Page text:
Responding to the Molecular Psychiatry study into the link between diet and depression, Dr Cosmo Hallstrom said: “It is a widely-held concept that the food you eat influences how you feel so it is good to hear of some scientific evidence that supports that.
“We know that inflammation and depression is under review and here we have a possible mechanism to explain how pro-inflammatory foods may increase the risk of depression and anti-inflammatory foods may reduce that risk.
“That said, the risk of someone becoming depressed in mid-life who hasn’t been depressed before is low. So you could be talking about only increasing a low risk by a little.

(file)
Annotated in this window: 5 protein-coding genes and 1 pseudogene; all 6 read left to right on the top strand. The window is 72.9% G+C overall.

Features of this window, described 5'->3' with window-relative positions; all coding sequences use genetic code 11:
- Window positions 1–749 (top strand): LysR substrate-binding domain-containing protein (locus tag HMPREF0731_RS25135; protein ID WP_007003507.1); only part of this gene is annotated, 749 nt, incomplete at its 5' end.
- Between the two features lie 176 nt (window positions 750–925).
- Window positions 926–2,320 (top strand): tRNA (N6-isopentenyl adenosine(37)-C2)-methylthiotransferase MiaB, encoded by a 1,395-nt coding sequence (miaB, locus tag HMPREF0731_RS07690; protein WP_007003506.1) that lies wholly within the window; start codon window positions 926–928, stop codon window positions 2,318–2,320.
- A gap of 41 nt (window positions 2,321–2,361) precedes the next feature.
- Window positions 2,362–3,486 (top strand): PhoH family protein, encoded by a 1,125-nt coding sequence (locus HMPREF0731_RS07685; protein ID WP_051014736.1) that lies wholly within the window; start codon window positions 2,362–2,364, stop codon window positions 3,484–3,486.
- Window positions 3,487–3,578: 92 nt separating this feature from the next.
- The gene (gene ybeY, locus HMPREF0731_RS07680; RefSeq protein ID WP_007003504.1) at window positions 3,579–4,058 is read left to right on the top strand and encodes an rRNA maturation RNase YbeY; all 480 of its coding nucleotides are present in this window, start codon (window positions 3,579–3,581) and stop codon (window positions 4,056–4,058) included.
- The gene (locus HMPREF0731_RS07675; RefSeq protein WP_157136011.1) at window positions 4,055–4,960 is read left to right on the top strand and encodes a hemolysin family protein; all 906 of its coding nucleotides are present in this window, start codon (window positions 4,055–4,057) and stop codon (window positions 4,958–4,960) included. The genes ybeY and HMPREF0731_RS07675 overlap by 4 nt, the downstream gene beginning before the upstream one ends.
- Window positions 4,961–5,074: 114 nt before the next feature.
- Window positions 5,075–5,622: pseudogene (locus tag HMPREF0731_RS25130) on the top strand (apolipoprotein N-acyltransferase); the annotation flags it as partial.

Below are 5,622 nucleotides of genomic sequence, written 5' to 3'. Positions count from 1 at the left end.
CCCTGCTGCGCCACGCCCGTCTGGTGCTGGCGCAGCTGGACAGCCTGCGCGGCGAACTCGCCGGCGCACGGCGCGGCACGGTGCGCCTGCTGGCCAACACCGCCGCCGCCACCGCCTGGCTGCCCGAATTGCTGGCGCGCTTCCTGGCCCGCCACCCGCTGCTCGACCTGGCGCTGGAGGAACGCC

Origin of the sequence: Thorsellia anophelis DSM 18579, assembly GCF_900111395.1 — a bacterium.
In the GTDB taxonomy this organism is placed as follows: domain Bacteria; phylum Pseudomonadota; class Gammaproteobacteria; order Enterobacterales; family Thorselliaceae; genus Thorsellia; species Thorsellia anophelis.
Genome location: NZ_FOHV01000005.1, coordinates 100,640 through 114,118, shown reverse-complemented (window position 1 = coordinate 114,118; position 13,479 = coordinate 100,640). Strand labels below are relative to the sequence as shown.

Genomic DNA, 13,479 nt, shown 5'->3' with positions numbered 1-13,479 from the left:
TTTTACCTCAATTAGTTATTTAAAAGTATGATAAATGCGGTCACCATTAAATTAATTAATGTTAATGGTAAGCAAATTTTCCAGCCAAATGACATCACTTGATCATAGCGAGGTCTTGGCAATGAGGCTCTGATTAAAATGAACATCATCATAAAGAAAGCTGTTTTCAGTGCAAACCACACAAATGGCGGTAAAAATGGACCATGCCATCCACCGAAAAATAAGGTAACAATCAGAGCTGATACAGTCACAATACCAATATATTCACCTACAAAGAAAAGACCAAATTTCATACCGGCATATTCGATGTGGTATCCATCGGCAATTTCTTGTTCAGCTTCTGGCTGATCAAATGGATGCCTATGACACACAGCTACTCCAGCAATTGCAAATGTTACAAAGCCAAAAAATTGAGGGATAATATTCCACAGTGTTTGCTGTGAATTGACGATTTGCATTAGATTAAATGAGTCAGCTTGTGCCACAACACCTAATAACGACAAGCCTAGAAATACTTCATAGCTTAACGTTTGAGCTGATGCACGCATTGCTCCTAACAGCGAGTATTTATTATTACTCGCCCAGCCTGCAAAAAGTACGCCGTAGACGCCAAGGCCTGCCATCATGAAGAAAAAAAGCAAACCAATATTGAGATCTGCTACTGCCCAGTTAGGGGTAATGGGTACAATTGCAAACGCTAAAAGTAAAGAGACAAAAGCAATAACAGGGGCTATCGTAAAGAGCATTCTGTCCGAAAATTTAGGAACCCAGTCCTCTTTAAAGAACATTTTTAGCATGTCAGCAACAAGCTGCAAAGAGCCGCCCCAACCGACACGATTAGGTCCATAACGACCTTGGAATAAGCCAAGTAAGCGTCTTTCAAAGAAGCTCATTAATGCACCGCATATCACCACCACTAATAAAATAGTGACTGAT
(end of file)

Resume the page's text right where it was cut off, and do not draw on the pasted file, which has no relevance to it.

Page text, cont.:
“Secondly, people who have the energy and drive to eat Mediterranean food such as dates and pulses are more likely to be happy and in control of their lives than people who live off junk food.
“Research into this area involves many complicating factors, but this study does seem to provide a new piece of the jigsaw puzzle.”
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